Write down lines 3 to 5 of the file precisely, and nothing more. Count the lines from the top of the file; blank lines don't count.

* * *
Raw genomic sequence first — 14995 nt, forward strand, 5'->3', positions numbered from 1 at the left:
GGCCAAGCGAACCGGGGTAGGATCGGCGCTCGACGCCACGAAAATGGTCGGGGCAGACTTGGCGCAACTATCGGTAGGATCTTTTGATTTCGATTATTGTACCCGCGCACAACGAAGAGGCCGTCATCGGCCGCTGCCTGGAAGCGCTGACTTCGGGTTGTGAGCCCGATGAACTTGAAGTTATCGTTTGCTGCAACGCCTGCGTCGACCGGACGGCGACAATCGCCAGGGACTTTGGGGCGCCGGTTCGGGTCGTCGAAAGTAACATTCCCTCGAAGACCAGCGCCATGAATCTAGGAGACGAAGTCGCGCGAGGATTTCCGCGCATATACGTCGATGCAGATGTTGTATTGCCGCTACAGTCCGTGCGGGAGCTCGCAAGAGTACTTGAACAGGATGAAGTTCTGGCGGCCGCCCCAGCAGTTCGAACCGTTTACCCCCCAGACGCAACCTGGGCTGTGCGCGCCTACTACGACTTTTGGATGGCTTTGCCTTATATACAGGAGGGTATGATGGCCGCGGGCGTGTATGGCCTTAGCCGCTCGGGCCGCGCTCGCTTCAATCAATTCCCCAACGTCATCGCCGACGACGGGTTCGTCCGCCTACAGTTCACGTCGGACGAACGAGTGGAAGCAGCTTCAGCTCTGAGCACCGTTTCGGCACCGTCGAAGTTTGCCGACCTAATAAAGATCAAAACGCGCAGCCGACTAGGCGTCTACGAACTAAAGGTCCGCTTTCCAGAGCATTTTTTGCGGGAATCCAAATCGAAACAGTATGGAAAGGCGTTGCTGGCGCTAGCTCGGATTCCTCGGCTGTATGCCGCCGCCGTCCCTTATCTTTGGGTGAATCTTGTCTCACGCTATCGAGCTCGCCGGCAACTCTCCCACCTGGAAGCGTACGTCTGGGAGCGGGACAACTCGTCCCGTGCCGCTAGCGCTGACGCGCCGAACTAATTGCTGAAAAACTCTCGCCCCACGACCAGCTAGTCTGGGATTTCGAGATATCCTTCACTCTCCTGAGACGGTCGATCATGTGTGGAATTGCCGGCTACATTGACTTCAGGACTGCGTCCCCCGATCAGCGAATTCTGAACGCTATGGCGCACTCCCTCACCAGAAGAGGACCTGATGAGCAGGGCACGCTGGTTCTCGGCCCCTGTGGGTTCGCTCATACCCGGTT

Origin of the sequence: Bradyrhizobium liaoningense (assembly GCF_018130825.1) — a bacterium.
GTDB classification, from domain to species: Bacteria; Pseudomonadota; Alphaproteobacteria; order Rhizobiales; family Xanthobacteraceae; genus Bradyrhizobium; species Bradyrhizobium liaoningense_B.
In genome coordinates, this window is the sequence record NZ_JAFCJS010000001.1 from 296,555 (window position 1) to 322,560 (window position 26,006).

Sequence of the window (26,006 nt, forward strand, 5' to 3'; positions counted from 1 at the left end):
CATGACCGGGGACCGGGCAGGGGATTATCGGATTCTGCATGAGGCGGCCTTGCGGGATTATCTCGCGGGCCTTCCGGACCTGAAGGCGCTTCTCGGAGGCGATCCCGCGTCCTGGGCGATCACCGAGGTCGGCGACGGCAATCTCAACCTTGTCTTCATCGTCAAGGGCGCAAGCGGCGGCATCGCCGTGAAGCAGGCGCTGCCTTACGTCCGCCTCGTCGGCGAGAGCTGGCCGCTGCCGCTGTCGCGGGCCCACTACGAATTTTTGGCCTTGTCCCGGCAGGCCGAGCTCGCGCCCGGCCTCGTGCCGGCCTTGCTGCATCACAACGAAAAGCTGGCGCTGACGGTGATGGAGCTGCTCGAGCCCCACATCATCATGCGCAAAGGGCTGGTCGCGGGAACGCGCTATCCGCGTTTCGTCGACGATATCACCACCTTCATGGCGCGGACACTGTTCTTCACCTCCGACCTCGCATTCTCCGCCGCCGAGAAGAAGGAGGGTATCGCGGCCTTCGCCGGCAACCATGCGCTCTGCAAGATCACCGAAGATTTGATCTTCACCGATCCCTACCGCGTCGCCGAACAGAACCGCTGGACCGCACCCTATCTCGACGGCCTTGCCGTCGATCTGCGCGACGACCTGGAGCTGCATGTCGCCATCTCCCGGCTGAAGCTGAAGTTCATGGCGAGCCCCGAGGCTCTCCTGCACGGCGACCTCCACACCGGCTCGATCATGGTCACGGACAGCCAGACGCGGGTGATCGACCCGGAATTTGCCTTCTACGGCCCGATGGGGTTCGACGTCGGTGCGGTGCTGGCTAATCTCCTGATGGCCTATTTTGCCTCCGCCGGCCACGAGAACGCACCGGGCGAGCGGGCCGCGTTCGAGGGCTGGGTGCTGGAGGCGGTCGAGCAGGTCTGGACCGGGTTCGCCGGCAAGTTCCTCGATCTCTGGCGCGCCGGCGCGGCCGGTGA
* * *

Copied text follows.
Origin of the sequence: Bradyrhizobium liaoningense (assembly GCF_018130825.1) — a bacterium.
GTDB classification, from domain to species: Bacteria; Pseudomonadota; Alphaproteobacteria; order Rhizobiales; family Xanthobacteraceae; genus Bradyrhizobium; species Bradyrhizobium liaoningense_B.
In genome coordinates, this window is the sequence record NZ_JAFCJS010000001.1 from 296,555 (window position 1) to 322,560 (window position 26,006).